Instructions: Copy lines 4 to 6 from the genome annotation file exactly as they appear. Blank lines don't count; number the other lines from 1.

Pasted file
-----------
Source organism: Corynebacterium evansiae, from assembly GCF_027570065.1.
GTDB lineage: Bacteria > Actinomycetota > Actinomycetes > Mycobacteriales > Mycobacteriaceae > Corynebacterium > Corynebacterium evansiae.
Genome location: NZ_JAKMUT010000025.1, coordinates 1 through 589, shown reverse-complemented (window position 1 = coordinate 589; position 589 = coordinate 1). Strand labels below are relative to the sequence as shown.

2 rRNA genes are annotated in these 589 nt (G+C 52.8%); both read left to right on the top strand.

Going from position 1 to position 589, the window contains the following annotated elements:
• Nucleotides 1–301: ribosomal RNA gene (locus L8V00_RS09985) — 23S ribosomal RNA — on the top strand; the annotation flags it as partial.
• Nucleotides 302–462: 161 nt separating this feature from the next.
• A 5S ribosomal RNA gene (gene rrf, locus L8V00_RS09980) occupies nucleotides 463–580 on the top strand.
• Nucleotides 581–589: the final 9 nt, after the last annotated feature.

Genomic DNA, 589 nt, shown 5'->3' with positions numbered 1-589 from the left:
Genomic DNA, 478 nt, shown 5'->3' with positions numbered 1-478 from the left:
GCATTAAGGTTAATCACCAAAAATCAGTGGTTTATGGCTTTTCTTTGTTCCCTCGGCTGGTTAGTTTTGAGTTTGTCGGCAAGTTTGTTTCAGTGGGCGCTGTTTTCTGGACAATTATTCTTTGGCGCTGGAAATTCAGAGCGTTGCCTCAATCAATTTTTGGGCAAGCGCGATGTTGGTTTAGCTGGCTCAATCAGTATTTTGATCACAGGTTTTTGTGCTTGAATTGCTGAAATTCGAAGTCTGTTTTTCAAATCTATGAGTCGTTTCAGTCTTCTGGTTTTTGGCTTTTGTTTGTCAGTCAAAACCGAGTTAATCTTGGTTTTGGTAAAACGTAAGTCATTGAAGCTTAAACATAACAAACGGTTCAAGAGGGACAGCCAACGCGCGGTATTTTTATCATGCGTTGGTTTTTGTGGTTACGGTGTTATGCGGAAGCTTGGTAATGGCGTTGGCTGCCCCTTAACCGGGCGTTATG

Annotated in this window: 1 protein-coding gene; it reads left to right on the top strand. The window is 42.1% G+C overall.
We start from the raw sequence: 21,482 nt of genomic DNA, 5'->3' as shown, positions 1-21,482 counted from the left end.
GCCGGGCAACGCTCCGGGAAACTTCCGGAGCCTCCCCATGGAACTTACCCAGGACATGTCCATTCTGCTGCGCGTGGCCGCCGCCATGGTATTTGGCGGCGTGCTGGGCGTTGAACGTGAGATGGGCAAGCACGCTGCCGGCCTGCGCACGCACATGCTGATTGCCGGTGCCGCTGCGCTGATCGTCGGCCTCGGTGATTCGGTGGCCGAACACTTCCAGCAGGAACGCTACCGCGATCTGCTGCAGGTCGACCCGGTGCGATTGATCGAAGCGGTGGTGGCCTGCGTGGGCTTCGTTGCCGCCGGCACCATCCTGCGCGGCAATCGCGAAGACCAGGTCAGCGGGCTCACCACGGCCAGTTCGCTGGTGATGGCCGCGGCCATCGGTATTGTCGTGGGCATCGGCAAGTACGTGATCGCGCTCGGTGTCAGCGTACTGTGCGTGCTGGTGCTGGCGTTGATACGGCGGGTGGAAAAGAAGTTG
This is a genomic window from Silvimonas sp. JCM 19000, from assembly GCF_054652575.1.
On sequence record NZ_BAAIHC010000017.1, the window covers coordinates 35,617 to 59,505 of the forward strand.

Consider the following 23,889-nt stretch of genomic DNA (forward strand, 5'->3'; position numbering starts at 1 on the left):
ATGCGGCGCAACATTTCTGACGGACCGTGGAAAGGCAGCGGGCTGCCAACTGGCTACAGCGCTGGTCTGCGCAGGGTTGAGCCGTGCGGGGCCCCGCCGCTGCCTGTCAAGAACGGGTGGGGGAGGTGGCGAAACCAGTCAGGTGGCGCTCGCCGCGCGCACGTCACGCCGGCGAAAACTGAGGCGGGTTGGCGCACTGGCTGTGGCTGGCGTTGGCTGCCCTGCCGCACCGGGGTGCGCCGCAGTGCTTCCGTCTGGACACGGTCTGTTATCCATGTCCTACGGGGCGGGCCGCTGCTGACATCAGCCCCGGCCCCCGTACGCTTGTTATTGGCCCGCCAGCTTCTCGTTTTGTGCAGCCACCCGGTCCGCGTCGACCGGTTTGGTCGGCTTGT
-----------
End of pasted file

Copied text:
2 rRNA genes are annotated in these 589 nt (G+C 52.8%); both read left to right on the top strand.

Going from position 1 to position 589, the window contains the following annotated elements:
• Nucleotides 1–301: ribosomal RNA gene (locus L8V00_RS09985) — 23S ribosomal RNA — on the top strand; the annotation flags it as partial.